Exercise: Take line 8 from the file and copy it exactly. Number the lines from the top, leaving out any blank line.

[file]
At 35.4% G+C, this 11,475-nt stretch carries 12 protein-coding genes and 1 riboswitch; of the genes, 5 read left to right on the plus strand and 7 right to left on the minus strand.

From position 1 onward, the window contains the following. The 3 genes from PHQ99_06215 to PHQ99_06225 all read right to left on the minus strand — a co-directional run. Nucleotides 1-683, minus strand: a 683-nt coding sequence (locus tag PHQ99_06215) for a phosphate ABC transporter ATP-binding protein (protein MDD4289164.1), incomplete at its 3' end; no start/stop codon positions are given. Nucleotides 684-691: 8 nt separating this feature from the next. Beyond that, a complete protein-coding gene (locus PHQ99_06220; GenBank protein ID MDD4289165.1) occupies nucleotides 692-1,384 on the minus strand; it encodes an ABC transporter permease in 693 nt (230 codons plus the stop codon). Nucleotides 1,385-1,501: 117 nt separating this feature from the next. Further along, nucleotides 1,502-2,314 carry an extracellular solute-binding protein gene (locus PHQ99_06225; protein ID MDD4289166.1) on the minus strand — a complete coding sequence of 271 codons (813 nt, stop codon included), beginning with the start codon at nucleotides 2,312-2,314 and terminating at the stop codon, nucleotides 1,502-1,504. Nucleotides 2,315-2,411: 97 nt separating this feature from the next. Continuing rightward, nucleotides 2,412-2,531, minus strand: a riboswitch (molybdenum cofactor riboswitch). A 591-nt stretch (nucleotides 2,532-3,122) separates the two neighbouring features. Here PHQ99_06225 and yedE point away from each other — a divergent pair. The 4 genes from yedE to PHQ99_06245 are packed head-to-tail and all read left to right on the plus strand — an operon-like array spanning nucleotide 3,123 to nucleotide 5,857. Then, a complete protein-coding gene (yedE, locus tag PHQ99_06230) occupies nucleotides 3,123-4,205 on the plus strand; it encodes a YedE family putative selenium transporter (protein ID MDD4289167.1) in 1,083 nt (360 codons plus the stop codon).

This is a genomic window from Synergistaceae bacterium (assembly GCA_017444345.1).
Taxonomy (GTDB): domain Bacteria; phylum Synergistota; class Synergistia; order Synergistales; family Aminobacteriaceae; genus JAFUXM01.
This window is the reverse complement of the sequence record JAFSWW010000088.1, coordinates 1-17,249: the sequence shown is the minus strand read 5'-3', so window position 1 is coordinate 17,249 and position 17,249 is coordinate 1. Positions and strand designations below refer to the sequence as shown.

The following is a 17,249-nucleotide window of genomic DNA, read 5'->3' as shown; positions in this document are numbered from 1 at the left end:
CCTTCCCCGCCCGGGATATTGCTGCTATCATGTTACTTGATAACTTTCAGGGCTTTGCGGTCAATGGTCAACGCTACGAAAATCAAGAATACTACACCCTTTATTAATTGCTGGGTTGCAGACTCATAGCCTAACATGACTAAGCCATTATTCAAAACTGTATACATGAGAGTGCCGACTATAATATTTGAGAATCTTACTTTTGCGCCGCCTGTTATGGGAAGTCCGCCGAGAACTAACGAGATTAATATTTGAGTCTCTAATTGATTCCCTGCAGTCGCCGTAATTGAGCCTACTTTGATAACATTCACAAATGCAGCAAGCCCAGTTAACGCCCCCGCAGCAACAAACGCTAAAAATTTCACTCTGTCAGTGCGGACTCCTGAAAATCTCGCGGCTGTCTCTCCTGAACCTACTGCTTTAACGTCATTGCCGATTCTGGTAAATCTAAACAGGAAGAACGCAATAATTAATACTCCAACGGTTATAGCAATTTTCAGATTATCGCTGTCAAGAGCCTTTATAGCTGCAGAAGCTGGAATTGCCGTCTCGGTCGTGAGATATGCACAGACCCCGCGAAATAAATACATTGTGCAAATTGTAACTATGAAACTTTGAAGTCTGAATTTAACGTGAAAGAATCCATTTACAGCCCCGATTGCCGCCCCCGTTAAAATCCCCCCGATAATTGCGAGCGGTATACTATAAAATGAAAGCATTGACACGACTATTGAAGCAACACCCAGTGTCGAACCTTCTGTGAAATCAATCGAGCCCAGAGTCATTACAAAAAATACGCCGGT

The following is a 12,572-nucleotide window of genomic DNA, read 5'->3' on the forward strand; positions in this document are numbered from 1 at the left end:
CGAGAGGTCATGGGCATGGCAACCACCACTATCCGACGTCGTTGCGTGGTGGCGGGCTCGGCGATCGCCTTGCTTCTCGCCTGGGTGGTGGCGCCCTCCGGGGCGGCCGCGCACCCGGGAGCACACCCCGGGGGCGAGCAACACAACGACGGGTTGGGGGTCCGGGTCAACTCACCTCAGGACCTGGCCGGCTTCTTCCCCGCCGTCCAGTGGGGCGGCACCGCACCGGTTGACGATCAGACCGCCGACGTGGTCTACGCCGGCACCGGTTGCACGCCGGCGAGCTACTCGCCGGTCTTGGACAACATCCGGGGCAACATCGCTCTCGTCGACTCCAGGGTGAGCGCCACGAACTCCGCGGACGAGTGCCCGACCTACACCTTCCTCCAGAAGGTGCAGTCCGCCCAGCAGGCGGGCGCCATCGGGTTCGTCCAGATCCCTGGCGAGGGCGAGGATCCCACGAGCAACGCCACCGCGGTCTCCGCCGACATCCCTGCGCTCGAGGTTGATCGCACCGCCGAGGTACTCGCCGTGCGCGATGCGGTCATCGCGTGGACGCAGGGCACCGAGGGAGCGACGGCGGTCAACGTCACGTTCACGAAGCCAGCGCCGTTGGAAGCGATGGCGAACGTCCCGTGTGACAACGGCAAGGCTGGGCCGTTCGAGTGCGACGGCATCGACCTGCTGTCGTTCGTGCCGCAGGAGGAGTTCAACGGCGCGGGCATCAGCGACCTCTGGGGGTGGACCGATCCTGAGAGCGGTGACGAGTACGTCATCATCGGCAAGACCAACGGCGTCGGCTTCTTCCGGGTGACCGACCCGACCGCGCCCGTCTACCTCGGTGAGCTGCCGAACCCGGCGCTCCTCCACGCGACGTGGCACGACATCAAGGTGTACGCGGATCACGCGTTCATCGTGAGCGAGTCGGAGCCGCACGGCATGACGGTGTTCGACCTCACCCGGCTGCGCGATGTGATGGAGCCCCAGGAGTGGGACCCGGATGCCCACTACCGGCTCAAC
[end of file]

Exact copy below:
The following is a 12,572-nucleotide window of genomic DNA, read 5'->3' on the forward strand; positions in this document are numbered from 1 at the left end: